Generation of Peptide-specific CTLL and Cytolytic Assay.

Cell line M45-CTLL was generated by repetitive restimulation of memory spleen cells (10) at an M45 peptide concentration of 10−10 M. Cytolytic activity was measured in a standard 51Cr release assay using C57BL/6-derived EL4 thymoma cells as target cells.

ELISPOT Assays

IFN-γ–based ELISPOT assays were performed as previously described (10), with graded effector cell numbers and triplicate cultures per titration step. In the CD3ε-redirected ELISPOT assay (10), cells were polyclonally stimulated via the CD3ε molecule by using anti-CD3ε mAb-producing hybridoma 145-2C11. M45 peptide-presenting cells were EL4 pulsed with an optimal dose (10−8 M) of synthetic M45 peptide. C57BL/6 MEFs were either left uninfected for control or were infected with mCMV-WT, mCMV-Δm152, or mCMV-Δm04+06+152 at a multiplicity of infection of 4 PFU/cell (9). Cells were harvested at 1 h after infection and they continued viral gene expression throughout the assay period. Frequencies of IFN-γ–secreting, spot-forming cells were calculated by intercept-free linear regression analysis using Mathematica V4.2.1 Statistics software (“LinearRegression”; Wolfram Research Inc.).

Quantitation of Infection in Host Organs

Infectious virus was quantitated in organ homogenates by a virus plaque assay on MEFs (9). The number of infected cells in tissue sections of host organs was determined by IE1 protein-specific immunohistology or by gene-specific DNA-DNA two-color in situ hybridization (2C-ISH) (9).

Results

Immunodominance of M45 in Acute Response and Memory.

The numerical participation of M45 epitope-specific CD8 T cells in the immune response of C57BL/6 mice to mCMV was measured in the draining PLNs at day 8 after infection, representing the acute primary immune response, as well as in the spleen after resolution of productive infection, representing immunological memory during viral latency (Fig. 1).

In the acute response (Fig. 1 A), 1.4% of all CD8 T cells responded to polyclonal signaling via CD3ε and 0.3% of all CD8 T cells, which is ∼20% of the CD3ε-responsive cells, were specific for the M45 peptide. Fibroblasts infected with mCMV-WT were not recognized. This implies that immunoevasins affect the presentation of all H-2b–restricted mCMV peptides, not just of the M45 peptide, in this cell type. Accordingly, antigenic peptides are presented in fibroblasts infected with mutants mCMV-Δm152 and mCMV-Δm04+06+152 (8), which led to the recognition by 0.6 and 1% of all CD8 T cells, respectively. The overall pattern was similar for the memory cells (Fig. 1 B), except that M45-specific cells were somewhat enriched relative to the declined numbers of the CD3ε-responsive and the total virus-specific cells.

M45-specific Effector Cells Fail to Control In Vivo Infection.

The T cell line M45-CTLL was generated by repetitive restimulation of spleen-derived memory cells with M45 peptide. After the fifth round of stimulation, M45-specific cytolytic activity (Fig. 2 A) and induction of IFN-γ secretion (Fig. 2 B) were tested. Half-maximal lysis was observed with target cells pulsed with M45 peptide at a concentration of 10−12 M (Fig. 2 A), which indicates an affinity that is ∼100-fold higher than that of the in vivo protective IE1-CTLL and m164-CTLL specific for the two immunodominant mCMV peptides in the H-2d haplotype (11). A high and comparable proportion of the cells secreted IFN-γ after CD3ε-mediated signaling and after stimulation with the cognate peptide, which indicates monospecificity (Fig. 2 B). Despite the high sensitivity of M45-CTLs, fibroblasts infected with mCMV-WT were not recognized. In contrast, peptide presentation occurred in fibroblasts infected with the mutant viruses mCMV-Δm152 and mCMV-Δm04+06+152, but did not engage all M45-specific cells. This finding shows that stimulation with infected fibroblasts, even after deletion of the three immunoevasins, underestimates the number of epitope-specific effector cells.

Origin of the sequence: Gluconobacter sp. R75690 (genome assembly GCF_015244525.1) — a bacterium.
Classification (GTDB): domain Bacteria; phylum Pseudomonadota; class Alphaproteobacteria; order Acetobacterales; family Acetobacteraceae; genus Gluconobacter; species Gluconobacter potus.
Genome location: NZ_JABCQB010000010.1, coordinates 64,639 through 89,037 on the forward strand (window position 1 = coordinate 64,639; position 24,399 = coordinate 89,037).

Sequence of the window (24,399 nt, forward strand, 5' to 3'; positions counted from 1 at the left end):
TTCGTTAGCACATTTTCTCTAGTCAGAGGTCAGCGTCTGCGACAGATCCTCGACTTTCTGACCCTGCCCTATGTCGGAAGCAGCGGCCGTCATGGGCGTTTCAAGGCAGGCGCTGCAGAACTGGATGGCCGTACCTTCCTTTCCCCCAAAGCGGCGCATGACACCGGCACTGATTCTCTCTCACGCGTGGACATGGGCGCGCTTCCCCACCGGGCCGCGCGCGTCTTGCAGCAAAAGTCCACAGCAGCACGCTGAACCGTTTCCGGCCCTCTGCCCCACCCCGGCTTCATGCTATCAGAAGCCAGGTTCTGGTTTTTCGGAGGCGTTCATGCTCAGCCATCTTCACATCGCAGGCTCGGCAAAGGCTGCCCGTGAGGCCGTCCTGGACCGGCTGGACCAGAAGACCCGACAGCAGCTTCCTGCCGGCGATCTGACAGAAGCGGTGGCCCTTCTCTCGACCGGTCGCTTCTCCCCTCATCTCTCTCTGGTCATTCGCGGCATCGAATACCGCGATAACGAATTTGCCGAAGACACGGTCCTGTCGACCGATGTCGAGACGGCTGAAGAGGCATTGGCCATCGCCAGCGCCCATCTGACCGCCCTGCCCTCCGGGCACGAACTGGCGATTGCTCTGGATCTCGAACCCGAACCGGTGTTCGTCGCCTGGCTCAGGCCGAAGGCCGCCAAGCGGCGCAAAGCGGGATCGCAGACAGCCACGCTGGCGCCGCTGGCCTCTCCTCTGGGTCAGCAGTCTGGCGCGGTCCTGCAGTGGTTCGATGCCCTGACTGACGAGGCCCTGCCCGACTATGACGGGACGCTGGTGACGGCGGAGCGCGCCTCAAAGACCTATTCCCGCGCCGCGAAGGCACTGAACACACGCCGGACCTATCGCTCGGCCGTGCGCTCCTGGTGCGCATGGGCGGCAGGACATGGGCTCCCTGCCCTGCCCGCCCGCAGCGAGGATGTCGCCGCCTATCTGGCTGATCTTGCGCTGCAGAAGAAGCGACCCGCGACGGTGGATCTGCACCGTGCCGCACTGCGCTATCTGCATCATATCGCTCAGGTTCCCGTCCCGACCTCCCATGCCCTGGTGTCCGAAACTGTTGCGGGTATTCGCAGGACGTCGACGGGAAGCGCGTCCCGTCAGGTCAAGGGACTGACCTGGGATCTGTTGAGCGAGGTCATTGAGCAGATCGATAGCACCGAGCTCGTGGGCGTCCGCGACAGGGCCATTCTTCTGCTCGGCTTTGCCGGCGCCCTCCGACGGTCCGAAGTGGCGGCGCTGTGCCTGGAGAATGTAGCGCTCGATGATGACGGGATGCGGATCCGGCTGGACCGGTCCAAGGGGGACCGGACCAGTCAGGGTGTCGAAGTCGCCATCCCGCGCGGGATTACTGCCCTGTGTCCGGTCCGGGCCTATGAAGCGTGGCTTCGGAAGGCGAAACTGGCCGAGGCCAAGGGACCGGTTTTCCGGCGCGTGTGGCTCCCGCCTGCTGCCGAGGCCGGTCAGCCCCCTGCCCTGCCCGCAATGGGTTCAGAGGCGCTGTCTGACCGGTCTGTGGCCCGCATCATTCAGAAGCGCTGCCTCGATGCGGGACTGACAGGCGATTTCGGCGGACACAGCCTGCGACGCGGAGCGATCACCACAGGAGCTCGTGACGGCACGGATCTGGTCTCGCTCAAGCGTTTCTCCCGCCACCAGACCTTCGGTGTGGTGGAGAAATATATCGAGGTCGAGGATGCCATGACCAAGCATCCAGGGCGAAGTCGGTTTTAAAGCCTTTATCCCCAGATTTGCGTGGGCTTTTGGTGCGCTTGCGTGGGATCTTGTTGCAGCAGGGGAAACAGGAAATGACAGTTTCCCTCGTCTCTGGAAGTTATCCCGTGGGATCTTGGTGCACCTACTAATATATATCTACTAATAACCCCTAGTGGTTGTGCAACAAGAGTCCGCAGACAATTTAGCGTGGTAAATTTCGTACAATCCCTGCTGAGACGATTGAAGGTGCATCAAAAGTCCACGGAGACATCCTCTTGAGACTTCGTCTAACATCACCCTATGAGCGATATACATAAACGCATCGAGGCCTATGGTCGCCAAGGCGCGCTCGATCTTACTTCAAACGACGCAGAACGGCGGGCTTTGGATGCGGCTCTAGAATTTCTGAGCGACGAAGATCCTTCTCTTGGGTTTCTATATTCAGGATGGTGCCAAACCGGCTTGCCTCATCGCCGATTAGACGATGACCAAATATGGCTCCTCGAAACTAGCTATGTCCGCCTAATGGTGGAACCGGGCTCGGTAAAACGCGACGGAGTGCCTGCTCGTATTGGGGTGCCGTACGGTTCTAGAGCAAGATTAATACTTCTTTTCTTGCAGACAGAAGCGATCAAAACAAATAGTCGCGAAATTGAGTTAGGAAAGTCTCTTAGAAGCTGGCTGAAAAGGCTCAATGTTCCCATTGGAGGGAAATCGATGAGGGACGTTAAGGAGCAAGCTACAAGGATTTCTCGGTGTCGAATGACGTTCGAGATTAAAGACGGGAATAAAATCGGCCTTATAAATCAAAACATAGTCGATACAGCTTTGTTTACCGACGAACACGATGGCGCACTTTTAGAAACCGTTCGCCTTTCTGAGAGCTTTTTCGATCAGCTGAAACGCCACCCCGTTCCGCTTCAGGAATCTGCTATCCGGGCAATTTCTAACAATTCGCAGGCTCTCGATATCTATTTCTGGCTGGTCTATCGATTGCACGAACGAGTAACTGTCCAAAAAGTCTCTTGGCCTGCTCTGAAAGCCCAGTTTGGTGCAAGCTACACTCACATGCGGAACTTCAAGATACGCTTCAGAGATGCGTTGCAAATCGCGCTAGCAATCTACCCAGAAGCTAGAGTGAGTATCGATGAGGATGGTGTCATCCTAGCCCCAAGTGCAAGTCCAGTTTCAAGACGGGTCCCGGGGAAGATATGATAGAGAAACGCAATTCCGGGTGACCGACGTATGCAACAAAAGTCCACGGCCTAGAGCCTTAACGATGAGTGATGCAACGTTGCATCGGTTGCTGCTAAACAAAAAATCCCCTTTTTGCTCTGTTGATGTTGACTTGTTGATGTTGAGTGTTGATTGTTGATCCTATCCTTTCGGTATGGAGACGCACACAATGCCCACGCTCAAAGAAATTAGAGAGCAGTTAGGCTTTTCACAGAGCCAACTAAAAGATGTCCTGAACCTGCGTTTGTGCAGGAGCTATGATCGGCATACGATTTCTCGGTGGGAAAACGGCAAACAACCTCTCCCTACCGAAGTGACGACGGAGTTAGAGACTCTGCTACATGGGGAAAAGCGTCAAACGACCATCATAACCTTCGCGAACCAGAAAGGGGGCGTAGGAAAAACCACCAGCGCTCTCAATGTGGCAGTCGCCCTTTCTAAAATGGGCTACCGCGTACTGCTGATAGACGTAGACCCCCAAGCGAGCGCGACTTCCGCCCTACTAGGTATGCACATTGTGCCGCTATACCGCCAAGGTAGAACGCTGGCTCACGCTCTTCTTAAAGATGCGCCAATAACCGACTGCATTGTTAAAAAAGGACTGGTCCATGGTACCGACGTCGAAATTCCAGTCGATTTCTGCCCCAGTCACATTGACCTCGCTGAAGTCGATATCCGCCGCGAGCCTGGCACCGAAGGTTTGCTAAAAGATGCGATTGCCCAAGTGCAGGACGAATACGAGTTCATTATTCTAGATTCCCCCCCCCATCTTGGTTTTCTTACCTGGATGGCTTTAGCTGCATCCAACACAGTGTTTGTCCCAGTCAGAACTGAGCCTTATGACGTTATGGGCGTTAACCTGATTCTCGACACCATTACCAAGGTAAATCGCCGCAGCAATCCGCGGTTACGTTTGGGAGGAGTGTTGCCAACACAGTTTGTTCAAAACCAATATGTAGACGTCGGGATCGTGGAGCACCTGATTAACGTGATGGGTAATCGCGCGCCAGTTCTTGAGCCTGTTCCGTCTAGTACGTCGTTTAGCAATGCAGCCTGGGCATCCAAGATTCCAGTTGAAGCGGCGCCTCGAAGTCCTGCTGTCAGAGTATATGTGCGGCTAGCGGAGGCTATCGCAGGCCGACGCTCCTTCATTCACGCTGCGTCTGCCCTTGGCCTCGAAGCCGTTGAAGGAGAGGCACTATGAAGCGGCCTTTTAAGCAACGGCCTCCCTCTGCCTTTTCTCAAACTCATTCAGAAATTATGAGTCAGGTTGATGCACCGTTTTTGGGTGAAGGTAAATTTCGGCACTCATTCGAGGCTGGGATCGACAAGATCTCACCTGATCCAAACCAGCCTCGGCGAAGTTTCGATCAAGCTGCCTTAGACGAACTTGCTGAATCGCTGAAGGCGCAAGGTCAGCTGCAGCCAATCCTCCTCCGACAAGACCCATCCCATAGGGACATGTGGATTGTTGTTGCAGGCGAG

These in vitro highly functional M45-CTLs were then tested for their antiviral in vivo efficacy by adoptive transfer into immunocompromised C57BL/6 mice infected with mCMV-WT (Fig. 3 A). Notably, the transferred cells were completely ineffectual in controlling virus replication in spleen, lung, and liver.

Immunoevasin Deletion Restores the Function of M45-CTLs.

Although M45-CTLs were functional in terms of cytolytic activity and IFN-γ secretion, unknown deficiencies in other parameters could possibly account for their failure in controlling the in vivo infection. Therefore, we tested whether M45-CTLs control virus replication in recipients infected with mCMV-Δm152 (Fig. 3 B). Although 106 of these cells were ineffectual in controlling mCMV-WT (Fig. 3 A), as few as 104 cells significantly reduced the replication of the mutant virus and 106 cells almost resolved the infection in all organs tested.

For ultimate proof, immunocompromised recipients were coinfected with mutant virus mCMV-Δm152 and revertant virus mCMV-Δm152-rev (Fig. 4). Gene probes specific for a shared gene, namely M55 (gB), and for gene m152 (Fig. 4 A) allowed for a visual discrimination between cells infected with the mutant (clean red staining) and cells infected with the revertant (mixed red and black staining) in the same tissue sections by 2C-ISH. The two viruses were subjected to an increasing selective pressure exerted by increasing doses of M45-CTLs, and control of infection in the liver was determined by counting the numbers of infected hepatocytes (Fig. 4, B–D). The number of red-stained hepatocytes infected with mCMV-Δm152 declined with increasing selective pressure, whereas the number of black-stained hepatocytes infected with mCMV-Δm152-rev was not significantly reduced. In conclusion, the failure of M45-CTLs to control infection with mCMV-WT or mCMV-Δm152-rev was not caused by a functional deficiency of the effector cells but by an immunoevasin-mediated “invisibility” of infected tissue cells.

Nonprotective Memory.